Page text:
The citizens of developed nations might have an evolved civic sense, but those residing in countries like India, still have a long way to go. Though there are laws and penalties to fine violators, seldom are exercised, resulting in blatant arrogance.
Hence taking matters in their own hands (pun unintended), a group of anonymous fighters have come up with a novel, yet scary solution to deter people who nonchalantly ignore their civic responsibility and urinate in public. Reminiscent of the 1995 Sylvester Stallone movie Judge Dredd in which he is the Judge, Jury and the Executioner, a group of vigilantes are serving justice, one hosing–down at a time.
Urination in or near a public place is a punishable offence. There are specific laws and penalty slabs that have been designed for this exact offense. But owing to the apathy and indifference to such a relatively minor crime, people urinate with confidence anywhere they please. Needless to say, it is the men folk who are the primary perpetrators.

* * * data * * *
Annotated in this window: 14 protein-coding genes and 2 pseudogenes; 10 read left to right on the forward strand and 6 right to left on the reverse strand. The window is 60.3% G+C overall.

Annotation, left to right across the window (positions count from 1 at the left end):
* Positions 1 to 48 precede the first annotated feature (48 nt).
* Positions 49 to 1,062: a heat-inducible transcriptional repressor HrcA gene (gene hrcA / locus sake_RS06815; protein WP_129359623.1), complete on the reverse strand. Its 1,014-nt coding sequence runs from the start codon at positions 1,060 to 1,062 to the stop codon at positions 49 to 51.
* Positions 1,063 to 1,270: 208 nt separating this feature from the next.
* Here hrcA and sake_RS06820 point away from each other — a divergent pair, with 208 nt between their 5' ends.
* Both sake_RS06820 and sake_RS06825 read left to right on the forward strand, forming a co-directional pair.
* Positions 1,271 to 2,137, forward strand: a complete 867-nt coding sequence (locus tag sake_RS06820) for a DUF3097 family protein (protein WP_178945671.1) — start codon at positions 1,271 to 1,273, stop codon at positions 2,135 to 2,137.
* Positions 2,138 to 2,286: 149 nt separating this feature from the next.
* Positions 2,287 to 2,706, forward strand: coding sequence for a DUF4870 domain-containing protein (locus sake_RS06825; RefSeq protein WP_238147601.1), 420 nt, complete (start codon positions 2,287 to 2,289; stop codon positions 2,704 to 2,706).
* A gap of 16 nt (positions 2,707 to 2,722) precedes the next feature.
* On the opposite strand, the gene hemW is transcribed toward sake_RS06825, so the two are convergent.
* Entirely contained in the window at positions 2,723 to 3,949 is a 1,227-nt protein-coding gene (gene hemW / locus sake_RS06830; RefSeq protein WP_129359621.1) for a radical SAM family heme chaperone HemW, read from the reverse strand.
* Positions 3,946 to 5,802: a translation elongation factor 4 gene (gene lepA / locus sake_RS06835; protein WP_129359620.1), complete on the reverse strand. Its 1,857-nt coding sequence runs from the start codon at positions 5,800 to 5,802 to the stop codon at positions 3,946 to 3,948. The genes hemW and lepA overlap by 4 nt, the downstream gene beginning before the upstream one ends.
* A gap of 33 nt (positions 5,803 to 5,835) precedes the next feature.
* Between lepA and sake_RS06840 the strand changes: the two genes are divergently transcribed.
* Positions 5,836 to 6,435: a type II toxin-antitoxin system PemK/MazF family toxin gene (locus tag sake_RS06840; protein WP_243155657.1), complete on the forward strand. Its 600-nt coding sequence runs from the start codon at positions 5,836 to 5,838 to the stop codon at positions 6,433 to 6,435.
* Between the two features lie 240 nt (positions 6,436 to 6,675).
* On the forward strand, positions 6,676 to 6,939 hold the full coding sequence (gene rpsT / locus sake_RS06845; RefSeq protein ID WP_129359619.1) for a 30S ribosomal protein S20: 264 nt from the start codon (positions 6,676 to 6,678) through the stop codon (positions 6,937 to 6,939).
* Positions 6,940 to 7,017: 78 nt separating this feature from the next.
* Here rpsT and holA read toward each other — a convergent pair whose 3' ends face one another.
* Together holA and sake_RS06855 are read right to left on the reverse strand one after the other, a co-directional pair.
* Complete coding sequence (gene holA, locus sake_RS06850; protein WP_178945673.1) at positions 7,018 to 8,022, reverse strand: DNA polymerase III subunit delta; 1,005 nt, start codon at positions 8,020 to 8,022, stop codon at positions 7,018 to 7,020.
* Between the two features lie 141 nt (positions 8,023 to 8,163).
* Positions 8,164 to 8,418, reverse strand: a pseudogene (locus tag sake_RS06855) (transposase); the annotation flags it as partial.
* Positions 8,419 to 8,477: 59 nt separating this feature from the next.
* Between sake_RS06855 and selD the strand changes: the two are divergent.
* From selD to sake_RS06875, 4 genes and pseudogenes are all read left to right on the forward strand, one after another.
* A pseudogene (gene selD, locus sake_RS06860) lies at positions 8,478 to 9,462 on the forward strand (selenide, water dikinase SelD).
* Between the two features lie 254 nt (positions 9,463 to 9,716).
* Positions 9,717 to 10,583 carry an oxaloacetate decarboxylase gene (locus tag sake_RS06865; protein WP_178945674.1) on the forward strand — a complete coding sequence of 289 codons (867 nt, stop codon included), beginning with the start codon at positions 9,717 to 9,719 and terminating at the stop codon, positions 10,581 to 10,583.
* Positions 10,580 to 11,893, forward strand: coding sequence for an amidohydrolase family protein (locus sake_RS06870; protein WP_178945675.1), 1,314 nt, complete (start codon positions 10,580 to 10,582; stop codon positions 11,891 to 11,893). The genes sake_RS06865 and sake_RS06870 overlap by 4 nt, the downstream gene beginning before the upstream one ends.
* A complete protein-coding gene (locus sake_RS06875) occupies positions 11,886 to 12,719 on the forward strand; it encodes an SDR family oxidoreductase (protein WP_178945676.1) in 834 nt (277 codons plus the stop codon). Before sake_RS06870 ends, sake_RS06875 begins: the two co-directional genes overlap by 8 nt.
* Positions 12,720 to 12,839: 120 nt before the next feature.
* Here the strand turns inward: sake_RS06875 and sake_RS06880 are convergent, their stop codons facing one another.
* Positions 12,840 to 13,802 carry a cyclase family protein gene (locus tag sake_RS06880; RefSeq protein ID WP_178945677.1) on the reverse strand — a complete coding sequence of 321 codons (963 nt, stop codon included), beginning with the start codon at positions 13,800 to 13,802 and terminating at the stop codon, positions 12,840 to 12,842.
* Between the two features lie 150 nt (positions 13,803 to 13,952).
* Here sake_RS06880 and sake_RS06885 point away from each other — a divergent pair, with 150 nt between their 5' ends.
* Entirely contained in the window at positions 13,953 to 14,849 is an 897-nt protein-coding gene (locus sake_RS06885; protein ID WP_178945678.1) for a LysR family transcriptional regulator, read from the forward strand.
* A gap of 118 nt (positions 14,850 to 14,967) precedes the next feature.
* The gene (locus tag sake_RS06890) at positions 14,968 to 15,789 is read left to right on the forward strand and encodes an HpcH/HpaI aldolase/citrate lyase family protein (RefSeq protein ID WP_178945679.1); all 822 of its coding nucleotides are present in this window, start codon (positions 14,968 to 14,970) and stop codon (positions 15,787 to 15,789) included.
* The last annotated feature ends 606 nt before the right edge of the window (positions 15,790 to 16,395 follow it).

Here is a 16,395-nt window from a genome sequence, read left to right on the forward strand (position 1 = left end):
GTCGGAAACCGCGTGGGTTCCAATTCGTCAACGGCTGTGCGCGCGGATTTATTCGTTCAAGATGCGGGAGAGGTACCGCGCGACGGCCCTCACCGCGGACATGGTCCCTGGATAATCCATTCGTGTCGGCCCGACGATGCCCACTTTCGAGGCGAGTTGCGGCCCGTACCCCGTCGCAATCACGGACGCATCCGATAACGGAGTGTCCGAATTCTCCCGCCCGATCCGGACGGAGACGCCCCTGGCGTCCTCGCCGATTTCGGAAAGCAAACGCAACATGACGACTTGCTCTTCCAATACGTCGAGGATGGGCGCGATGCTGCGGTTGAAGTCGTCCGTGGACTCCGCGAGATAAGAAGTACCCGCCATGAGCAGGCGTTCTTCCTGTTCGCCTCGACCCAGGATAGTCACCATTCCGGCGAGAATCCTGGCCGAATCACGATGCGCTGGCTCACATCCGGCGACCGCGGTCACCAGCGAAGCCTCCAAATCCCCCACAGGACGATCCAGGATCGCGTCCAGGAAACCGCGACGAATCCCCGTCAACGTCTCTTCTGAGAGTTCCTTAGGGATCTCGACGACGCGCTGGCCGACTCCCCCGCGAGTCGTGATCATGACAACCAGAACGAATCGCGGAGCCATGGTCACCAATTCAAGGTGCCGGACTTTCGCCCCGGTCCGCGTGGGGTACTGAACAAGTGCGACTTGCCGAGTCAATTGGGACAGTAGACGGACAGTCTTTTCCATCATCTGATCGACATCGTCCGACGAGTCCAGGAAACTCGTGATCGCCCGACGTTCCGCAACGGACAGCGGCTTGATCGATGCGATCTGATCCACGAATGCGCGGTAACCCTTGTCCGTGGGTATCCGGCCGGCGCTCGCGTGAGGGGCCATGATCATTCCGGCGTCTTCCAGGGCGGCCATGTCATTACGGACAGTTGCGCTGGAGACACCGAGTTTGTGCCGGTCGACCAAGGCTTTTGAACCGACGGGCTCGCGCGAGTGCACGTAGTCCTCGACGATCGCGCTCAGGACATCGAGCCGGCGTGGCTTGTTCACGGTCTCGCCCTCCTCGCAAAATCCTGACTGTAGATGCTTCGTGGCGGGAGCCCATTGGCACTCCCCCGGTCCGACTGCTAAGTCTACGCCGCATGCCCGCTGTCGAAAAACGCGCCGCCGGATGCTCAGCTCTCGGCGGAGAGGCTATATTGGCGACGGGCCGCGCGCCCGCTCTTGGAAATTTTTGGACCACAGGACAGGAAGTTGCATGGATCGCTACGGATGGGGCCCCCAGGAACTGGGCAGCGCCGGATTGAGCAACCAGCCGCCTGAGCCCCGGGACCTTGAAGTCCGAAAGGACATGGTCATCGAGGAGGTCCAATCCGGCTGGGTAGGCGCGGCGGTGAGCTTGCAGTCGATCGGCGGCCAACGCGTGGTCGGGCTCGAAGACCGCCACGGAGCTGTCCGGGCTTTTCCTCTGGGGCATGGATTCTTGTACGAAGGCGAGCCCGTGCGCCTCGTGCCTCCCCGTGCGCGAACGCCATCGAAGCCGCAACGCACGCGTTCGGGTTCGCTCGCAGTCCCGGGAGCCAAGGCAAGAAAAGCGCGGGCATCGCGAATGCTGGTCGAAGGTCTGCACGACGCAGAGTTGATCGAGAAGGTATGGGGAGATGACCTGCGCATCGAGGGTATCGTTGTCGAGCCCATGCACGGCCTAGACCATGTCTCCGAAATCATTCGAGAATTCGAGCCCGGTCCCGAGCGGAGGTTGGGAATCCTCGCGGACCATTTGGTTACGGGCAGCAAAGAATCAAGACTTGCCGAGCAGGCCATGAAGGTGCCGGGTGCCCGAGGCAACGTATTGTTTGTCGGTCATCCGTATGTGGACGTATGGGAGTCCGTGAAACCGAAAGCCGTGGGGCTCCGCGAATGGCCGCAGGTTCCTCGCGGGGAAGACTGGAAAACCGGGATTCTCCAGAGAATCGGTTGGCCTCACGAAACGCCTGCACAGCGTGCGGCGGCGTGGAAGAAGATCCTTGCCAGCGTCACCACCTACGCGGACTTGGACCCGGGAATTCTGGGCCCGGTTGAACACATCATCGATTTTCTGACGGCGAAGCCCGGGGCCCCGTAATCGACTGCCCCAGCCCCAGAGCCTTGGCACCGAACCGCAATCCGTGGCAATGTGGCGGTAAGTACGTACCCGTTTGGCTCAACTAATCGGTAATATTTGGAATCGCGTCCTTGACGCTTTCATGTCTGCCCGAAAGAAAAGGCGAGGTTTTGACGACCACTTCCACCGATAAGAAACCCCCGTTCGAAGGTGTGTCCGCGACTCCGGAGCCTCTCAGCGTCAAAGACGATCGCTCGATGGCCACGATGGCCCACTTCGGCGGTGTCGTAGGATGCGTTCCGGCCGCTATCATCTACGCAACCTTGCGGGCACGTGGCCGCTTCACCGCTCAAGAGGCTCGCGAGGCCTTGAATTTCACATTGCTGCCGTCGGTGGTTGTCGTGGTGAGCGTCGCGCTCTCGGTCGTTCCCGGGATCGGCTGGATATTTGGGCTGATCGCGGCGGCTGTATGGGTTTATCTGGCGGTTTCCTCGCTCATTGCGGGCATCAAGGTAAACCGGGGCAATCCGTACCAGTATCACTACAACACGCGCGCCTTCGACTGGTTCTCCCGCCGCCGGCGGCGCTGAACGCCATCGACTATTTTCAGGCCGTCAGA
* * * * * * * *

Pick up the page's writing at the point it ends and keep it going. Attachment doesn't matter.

The group, who must have continually witnessed this routine and indifferent defacement of public places, decided to act in a way that could get the attention of the perpetrator and instill a permanent sense of fear. Hence, armed with a massive water tanker fitted with water cannon, the anonymous group has been patrolling the streets of Mumbai, India.
Innovatively named the ‘Pissing Tanker’ and painted a bright shade of yellow with an appropriate symbol, the tanker, usually used to disperse angry mobs, is aimed at public pissers. Wherever the tanker goes and spots anyone taking a leak in public places, the perpetrator is hosed down, reported DNA India.
To justify their action, the group has an interesting slogan; You Stop, We Stop. The Pissing Tanker has been apparently roaming the streets of Mumbai at odd hours and ensures it disappears just a stealthily it appeared on the ‘scene of the crime’ reports Daily Mail.
Though many may debate that the methods employed by this group are barbaric and go completely against democratic techniques, there is a profound elemental necessity buried deep within the methodology. Urination in public may be viewed as a crime by the constitution, but is perceived as a virtual birthright by Indians and a minor annoyance by the pedestrians.
Being used to tolerating shanties and encroachments that make it near impossible to walk on footpaths, citizens seldom take action against people urinating in public. To ensure the streets do not bear such crimes, either the perpetrators themselves have to stop the act or they have to be pumped with fear of the consequences. And perhaps the fear of getting drenched when in the act could prove to be a strong deterrent.
[Images via Bing]